Health and Education

Education is the key of successs

University-Model High School for the Liberated Youth

Did you know that George Washington Carver was the local “plant doctor” before he turned 13? Or that George Washington was a land surveyor in his teenage years? Or that Laura Ingalls Wilder began her teaching career prior to her 16th birthday? These teens were not much different than ours today. They were passionate about something, yet they had the freedom to pursue their passion.

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4 "Benefits" of Traditional Education

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On top of spending 8 hours a day inside a building, students get to go home with plenty to occupy their evening. Although it's been widely mandated that students only get 1 hour of homework on average each weeknight, most high school students are lucky enough to go home with at least 2 hours of homework! The standard, endorsed by the National Education Association and the National Parent-Teacher Association, is the 10 minute rule. 1st graders can have up to 10 minutes of homework a night, 20 minutes for 2nd graders, and 120 minutes for 12th graders. This makes perfect sense, but oftentimes teachers aren't communicating across different content areas. Students may very well be gifted more than the recommended amount of work to last them through the night. 

 

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What Wilderness Means to Me

AT Finish

I had no idea what I was getting into when I started as a field guide in 2011. What I did know, however, was that the wilderness provides a powerful backdrop for anyone searching for something. I had recently gotten back from a four and a half month backpacking trip from Georgia to Maine on the Appalachian Trail (The “AT”), where I had experienced that fact first hand. When I started the Appalachian Trail, on the surface I was a confident and probably somewhat arrogant recent college grad. However, internally I was scared to death by the fact that I still had no idea what I wanted to do with my life. I had always liked the outdoors but unlike many of the people I met during the trip, I was not fulfilling a lifelong dream by hiking the full length of the AT. Rather, I was fulfilling a dream that I had had for all of about two months after realizing that I was about to have to graduate and this was something that could help delay my entrance into “the real world.”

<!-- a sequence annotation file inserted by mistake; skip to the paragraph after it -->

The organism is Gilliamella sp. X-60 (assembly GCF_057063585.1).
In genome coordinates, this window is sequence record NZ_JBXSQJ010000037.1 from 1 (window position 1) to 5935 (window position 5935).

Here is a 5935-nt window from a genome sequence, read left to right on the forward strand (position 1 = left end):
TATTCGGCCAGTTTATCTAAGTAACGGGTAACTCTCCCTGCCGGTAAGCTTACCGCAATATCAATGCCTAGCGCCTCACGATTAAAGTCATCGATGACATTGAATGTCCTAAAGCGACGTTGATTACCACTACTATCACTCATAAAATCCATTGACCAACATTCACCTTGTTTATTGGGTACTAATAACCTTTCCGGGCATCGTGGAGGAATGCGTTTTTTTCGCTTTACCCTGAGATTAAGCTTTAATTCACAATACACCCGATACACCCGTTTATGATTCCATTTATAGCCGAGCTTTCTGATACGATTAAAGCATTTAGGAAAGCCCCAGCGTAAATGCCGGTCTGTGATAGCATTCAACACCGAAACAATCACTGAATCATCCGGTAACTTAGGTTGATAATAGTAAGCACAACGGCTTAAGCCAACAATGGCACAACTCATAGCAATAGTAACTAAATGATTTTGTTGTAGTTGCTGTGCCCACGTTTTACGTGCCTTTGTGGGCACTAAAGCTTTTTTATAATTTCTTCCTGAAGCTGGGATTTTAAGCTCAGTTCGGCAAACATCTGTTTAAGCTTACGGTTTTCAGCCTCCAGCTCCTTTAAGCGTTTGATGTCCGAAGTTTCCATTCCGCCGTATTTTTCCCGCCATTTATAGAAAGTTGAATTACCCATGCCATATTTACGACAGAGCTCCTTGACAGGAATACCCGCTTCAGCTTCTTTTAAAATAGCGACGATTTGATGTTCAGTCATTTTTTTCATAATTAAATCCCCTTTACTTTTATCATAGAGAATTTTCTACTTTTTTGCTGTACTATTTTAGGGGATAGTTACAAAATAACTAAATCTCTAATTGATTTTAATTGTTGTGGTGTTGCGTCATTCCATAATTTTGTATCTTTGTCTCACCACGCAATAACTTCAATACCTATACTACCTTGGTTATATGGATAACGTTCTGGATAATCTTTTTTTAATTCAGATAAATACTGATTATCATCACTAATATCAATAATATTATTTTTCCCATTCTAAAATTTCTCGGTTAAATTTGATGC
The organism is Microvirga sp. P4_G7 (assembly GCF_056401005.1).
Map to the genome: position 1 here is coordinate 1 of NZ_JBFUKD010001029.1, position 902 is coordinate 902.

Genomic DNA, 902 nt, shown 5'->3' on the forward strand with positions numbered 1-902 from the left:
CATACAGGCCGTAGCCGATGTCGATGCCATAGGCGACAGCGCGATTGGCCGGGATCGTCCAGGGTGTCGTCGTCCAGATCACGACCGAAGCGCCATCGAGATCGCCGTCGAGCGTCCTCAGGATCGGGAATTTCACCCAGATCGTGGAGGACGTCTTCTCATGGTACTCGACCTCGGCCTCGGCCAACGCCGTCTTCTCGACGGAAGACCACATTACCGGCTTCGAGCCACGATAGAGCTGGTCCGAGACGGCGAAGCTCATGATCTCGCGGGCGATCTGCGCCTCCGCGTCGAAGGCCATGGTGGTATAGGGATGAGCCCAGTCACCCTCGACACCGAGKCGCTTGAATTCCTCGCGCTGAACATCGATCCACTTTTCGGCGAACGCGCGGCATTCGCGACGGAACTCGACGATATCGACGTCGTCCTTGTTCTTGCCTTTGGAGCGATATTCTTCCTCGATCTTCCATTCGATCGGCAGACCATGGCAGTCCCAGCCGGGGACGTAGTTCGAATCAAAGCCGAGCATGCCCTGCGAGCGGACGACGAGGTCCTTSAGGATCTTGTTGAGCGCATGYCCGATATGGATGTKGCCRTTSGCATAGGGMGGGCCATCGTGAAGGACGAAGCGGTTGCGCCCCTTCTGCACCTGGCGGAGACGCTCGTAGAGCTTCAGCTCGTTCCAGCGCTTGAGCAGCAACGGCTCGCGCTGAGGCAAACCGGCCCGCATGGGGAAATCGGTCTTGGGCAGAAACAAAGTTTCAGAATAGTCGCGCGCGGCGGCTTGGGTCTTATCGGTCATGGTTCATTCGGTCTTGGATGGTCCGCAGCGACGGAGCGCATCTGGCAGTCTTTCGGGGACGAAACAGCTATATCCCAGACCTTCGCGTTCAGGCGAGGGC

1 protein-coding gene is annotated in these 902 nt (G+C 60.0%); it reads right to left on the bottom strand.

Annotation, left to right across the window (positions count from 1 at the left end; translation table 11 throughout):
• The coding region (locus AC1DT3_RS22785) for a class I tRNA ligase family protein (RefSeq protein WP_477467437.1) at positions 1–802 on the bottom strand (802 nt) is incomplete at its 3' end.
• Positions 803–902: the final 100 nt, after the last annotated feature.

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Makarios is diversity...community...democracy

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I grew up behind the white curtain of Orange County, California...but I didn’t know it.   The street I lived on in the 70’s, was not Sesame Street, but Mullein Circle, a diverse mix of Japanese, Iranian, Vietnamese, Mexican American, African American, Afghan, and caucasian among 11 homes on our small cul de sac.  All the kids were equally excited when the ice cream truck made its rounds or the Japanese food truck its weekly delivery.  Regardless which appeared, we would scramble to the curb with our hard earned quarters to buy ice cream or rice candy.  I came to appreciate the diversity of cultural exposure years later when my family moved out of state.  The curtain of my existence was not white, but multi-faceted with beautiful colors.  Much like my daily experience, one year into my journey, at Makarios Community School.

 

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How to Wait : Supporting Your Child in a Democratic Free School

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When it was first suggested that I write about this topic, “How to Support Your Child in a Democratic School,” I immediately thought: "This isn’t something I think about, I’m just trying to make sure my daughter wears relatively clean clothes to school each day and is not bringing home too many ‘craft projects’ at the end of the week." She’s there most of the day doing her thing and hopefully, staying out of JC.’ But then I began to consider, what has allowed me to reach this point? What has enabled me to become comfortable with the idea of her doing what she thinks is important all day? How did I arrive at this conclusion--that all she needs to do is ‘her thing’ and all I really need to worry about is keeping up with the laundry?